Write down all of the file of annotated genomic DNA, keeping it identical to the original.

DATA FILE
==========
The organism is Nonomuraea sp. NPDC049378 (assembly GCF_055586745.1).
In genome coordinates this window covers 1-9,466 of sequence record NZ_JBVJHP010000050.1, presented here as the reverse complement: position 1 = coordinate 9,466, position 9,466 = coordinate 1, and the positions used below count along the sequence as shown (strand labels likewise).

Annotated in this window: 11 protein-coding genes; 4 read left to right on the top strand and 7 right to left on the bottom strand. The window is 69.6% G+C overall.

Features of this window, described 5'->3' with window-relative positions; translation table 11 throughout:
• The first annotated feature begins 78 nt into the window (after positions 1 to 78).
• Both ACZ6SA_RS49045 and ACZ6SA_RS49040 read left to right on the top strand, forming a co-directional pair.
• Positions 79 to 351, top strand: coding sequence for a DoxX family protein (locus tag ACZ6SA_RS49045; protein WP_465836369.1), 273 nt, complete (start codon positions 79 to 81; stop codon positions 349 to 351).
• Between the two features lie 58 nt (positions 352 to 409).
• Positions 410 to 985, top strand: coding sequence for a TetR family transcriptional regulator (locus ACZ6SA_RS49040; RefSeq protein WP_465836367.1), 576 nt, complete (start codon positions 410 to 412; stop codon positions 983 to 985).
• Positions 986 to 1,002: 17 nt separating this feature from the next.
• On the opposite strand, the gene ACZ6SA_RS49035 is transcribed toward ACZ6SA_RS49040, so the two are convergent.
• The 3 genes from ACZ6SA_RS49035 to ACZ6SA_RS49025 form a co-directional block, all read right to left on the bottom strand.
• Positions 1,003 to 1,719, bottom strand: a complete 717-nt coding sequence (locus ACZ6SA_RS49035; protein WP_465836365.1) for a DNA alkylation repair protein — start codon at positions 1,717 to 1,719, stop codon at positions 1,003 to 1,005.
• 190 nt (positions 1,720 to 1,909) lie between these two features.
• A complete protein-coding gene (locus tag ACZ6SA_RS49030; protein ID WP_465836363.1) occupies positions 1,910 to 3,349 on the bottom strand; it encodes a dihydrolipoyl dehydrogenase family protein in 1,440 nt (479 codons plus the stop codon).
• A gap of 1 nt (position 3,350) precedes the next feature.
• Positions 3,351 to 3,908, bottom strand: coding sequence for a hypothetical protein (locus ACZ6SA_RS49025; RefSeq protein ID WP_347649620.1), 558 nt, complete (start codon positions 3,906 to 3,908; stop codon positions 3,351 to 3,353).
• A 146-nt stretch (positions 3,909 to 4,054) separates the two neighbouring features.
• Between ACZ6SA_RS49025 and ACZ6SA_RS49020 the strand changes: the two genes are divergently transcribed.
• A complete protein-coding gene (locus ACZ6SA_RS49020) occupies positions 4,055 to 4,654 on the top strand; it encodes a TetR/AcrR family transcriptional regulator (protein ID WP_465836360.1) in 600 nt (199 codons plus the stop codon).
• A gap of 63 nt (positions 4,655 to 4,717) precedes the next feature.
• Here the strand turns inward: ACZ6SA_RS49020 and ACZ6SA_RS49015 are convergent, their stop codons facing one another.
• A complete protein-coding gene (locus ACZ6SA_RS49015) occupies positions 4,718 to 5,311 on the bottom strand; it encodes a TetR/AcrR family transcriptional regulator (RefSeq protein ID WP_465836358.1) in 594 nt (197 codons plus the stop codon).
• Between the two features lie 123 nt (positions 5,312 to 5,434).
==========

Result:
The organism is Nonomuraea sp. NPDC049378 (assembly GCF_055586745.1).
In genome coordinates this window covers 1-9,466 of sequence record NZ_JBVJHP010000050.1, presented here as the reverse complement: position 1 = coordinate 9,466, position 9,466 = coordinate 1, and the positions used below count along the sequence as shown (strand labels likewise).

Annotated in this window: 11 protein-coding genes; 4 read left to right on the top strand and 7 right to left on the bottom strand. The window is 69.6% G+C overall.

Features of this window, described 5'->3' with window-relative positions; translation table 11 throughout:
• The first annotated feature begins 78 nt into the window (after positions 1 to 78).
• Both ACZ6SA_RS49045 and ACZ6SA_RS49040 read left to right on the top strand, forming a co-directional pair.
• Positions 79 to 351, top strand: coding sequence for a DoxX family protein (locus tag ACZ6SA_RS49045; protein WP_465836369.1), 273 nt, complete (start codon positions 79 to 81; stop codon positions 349 to 351).
• Between the two features lie 58 nt (positions 352 to 409).
• Positions 410 to 985, top strand: coding sequence for a TetR family transcriptional regulator (locus ACZ6SA_RS49040; RefSeq protein WP_465836367.1), 576 nt, complete (start codon positions 410 to 412; stop codon positions 983 to 985).
• Positions 986 to 1,002: 17 nt separating this feature from the next.
• On the opposite strand, the gene ACZ6SA_RS49035 is transcribed toward ACZ6SA_RS49040, so the two are convergent.
• The 3 genes from ACZ6SA_RS49035 to ACZ6SA_RS49025 form a co-directional block, all read right to left on the bottom strand.
• Positions 1,003 to 1,719, bottom strand: a complete 717-nt coding sequence (locus ACZ6SA_RS49035; protein WP_465836365.1) for a DNA alkylation repair protein — start codon at positions 1,717 to 1,719, stop codon at positions 1,003 to 1,005.
• 190 nt (positions 1,720 to 1,909) lie between these two features.
• A complete protein-coding gene (locus tag ACZ6SA_RS49030; protein ID WP_465836363.1) occupies positions 1,910 to 3,349 on the bottom strand; it encodes a dihydrolipoyl dehydrogenase family protein in 1,440 nt (479 codons plus the stop codon).
• A gap of 1 nt (position 3,350) precedes the next feature.
• Positions 3,351 to 3,908, bottom strand: coding sequence for a hypothetical protein (locus ACZ6SA_RS49025; RefSeq protein ID WP_347649620.1), 558 nt, complete (start codon positions 3,906 to 3,908; stop codon positions 3,351 to 3,353).
• A 146-nt stretch (positions 3,909 to 4,054) separates the two neighbouring features.
• Between ACZ6SA_RS49025 and ACZ6SA_RS49020 the strand changes: the two genes are divergently transcribed.
• A complete protein-coding gene (locus ACZ6SA_RS49020) occupies positions 4,055 to 4,654 on the top strand; it encodes a TetR/AcrR family transcriptional regulator (protein ID WP_465836360.1) in 600 nt (199 codons plus the stop codon).
• A gap of 63 nt (positions 4,655 to 4,717) precedes the next feature.
• Here the strand turns inward: ACZ6SA_RS49020 and ACZ6SA_RS49015 are convergent, their stop codons facing one another.
• A complete protein-coding gene (locus ACZ6SA_RS49015) occupies positions 4,718 to 5,311 on the bottom strand; it encodes a TetR/AcrR family transcriptional regulator (RefSeq protein ID WP_465836358.1) in 594 nt (197 codons plus the stop codon).
• Between the two features lie 123 nt (positions 5,312 to 5,434).